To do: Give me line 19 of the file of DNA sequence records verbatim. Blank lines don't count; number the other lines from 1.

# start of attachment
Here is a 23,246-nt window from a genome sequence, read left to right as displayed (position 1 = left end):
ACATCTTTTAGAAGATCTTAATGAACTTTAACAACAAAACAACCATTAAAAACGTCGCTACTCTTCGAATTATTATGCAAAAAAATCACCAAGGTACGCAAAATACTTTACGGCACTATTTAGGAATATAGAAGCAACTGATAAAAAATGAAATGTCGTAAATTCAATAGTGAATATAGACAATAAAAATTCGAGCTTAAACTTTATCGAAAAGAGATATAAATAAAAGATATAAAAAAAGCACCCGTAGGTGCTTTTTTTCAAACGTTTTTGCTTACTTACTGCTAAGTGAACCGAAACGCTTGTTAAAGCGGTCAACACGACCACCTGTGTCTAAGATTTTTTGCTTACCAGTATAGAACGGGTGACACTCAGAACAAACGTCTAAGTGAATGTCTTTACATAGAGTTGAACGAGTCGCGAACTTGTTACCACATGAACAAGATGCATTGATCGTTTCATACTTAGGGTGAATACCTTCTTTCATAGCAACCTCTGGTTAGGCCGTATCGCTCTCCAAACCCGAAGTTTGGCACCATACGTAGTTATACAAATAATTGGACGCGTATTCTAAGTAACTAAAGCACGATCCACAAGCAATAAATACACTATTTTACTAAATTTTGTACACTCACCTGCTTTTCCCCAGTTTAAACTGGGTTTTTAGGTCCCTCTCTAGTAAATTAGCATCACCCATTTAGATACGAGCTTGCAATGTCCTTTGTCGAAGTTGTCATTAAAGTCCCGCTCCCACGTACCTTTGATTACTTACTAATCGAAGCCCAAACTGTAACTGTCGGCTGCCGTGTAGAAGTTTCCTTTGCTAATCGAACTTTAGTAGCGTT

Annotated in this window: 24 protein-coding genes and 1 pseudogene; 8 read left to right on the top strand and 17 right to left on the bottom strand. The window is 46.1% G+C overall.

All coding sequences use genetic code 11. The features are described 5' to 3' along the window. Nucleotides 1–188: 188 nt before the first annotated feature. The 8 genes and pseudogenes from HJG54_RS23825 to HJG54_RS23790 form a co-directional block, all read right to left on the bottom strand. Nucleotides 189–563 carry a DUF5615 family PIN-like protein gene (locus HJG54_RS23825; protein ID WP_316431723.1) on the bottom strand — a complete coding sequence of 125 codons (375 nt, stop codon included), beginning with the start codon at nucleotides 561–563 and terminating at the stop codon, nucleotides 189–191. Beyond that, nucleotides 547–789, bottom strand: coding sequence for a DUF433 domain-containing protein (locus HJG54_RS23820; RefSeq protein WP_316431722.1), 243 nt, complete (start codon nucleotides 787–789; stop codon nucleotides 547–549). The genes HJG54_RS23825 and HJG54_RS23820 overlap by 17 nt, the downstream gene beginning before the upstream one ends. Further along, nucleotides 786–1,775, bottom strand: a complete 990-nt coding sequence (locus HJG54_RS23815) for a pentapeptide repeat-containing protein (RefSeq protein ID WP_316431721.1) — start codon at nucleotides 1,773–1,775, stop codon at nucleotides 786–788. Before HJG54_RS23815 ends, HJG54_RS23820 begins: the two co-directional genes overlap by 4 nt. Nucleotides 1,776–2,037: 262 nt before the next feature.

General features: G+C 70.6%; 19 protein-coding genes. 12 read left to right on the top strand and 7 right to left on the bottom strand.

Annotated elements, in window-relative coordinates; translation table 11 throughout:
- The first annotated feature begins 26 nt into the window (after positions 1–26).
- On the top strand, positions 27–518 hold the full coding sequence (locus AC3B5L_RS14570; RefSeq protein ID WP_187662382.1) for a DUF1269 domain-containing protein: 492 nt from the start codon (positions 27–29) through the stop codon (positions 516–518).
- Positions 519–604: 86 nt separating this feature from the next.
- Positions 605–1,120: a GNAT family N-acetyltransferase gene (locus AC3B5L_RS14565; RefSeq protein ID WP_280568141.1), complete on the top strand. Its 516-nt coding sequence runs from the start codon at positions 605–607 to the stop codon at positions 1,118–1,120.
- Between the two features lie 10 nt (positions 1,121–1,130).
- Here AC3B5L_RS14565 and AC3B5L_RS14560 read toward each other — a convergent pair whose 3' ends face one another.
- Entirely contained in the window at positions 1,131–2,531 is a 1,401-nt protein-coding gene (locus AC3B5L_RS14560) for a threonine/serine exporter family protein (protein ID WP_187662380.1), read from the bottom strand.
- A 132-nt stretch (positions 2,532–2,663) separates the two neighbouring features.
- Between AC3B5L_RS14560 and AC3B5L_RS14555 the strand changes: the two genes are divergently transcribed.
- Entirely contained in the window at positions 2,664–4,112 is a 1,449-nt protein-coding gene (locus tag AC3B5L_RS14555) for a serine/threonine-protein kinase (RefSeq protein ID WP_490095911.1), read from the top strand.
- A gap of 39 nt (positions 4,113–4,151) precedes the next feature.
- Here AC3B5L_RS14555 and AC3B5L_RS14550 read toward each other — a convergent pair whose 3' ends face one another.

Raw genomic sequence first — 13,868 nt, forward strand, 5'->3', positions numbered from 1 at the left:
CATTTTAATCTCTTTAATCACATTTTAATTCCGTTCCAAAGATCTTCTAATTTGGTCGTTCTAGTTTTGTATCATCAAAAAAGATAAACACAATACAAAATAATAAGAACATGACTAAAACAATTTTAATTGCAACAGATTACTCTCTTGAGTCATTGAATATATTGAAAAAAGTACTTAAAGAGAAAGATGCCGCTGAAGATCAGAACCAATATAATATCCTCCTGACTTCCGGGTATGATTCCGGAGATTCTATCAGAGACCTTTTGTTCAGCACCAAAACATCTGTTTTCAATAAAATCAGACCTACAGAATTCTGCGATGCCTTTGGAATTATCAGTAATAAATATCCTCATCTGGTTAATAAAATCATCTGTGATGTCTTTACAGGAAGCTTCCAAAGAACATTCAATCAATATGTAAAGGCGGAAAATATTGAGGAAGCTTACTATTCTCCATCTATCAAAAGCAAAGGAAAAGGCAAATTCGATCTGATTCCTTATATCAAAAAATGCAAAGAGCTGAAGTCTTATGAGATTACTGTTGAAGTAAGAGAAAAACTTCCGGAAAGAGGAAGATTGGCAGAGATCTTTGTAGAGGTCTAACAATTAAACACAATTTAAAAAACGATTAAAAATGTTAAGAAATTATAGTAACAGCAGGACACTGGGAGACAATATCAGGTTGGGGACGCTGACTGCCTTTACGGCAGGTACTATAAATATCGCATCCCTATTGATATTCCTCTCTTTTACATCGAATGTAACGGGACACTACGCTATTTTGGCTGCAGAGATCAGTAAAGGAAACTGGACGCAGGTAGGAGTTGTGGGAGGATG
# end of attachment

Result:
Raw genomic sequence first — 13,868 nt, forward strand, 5'->3', positions numbered from 1 at the left: